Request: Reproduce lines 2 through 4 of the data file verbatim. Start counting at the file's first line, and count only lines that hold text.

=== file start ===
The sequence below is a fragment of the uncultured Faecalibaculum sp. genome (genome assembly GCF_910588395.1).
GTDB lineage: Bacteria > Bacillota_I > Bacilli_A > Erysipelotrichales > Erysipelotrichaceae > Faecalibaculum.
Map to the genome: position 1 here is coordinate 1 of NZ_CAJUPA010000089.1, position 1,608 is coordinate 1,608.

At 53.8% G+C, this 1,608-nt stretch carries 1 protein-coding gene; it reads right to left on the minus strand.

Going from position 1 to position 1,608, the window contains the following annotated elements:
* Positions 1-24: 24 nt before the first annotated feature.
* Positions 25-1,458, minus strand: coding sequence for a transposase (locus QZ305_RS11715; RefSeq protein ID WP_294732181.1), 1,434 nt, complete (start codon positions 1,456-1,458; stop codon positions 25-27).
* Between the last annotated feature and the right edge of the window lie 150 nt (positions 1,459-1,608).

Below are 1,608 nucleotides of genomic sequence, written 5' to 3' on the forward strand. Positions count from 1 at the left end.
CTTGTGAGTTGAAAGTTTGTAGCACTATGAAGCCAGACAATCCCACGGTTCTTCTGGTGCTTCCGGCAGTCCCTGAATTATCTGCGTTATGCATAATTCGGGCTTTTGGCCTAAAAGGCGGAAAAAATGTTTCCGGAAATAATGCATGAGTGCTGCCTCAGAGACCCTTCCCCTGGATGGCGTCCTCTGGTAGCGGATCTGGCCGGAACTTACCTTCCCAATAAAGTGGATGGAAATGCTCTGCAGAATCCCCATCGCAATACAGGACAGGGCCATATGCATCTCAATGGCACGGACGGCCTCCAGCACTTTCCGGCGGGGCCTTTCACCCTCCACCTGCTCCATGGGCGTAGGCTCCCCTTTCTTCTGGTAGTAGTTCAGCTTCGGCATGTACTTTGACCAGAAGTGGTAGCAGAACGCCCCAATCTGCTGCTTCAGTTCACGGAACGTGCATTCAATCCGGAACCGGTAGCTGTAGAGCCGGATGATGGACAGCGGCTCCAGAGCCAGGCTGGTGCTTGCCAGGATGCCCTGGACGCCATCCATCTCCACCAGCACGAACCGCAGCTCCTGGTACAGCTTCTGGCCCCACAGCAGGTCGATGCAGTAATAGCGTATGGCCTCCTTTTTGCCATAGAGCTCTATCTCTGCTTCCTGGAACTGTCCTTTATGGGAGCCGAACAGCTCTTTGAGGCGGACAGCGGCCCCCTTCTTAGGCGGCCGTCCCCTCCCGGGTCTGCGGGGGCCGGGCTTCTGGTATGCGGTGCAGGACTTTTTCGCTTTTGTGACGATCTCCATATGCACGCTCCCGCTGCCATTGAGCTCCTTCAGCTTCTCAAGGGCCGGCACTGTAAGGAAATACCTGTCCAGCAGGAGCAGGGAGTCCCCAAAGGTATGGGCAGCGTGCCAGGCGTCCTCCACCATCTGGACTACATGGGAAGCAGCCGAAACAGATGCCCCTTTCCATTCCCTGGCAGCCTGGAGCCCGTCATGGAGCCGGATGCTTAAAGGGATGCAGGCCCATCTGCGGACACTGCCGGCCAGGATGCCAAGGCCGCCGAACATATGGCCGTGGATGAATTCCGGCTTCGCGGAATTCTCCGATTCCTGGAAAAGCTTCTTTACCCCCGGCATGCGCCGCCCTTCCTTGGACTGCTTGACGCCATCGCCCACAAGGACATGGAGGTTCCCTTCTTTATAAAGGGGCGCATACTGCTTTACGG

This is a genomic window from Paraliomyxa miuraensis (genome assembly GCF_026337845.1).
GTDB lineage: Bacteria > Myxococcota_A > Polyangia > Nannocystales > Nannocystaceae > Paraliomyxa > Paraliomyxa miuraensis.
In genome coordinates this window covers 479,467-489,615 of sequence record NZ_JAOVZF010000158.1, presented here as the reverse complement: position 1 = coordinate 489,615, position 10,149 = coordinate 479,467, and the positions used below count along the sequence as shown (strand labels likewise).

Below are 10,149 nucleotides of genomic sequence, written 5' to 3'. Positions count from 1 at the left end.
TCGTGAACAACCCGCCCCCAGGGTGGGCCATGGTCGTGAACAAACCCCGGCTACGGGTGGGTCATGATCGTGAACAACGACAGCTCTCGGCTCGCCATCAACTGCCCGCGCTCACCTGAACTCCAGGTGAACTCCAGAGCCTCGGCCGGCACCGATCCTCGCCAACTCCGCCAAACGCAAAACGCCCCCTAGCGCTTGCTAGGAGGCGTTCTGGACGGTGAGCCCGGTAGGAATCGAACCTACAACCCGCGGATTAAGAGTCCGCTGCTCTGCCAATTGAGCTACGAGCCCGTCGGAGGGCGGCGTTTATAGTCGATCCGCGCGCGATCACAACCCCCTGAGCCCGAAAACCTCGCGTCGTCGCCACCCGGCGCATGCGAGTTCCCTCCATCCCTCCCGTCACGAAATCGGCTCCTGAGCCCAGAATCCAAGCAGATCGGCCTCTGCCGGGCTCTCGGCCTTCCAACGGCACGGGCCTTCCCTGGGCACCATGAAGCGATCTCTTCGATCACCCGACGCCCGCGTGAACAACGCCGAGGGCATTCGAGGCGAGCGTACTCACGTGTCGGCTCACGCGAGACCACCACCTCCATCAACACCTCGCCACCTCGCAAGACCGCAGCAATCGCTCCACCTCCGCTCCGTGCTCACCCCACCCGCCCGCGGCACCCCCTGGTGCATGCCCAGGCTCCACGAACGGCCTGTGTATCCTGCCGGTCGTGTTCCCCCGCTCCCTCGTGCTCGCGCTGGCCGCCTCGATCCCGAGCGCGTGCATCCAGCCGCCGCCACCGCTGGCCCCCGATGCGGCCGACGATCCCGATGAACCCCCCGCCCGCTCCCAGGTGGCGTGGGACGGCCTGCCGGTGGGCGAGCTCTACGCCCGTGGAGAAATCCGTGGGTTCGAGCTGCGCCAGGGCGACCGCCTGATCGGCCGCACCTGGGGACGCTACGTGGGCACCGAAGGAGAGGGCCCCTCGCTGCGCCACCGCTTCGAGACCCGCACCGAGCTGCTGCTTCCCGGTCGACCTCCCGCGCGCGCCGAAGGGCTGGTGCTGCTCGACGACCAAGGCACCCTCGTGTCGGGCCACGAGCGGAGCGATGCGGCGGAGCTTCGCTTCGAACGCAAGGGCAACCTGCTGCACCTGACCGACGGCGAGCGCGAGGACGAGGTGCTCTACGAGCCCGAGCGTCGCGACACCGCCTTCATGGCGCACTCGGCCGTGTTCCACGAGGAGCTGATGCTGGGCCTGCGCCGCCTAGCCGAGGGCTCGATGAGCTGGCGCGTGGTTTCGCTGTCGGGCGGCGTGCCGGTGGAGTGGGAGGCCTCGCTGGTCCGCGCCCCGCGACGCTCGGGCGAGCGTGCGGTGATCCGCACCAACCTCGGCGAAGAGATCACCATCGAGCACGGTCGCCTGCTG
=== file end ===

GTDB lineage: Bacteria > Bacillota_I > Bacilli_A > Erysipelotrichales > Erysipelotrichaceae > Faecalibaculum.
Map to the genome: position 1 here is coordinate 1 of NZ_CAJUPA010000089.1, position 1,608 is coordinate 1,608.

At 53.8% G+C, this 1,608-nt stretch carries 1 protein-coding gene; it reads right to left on the minus strand.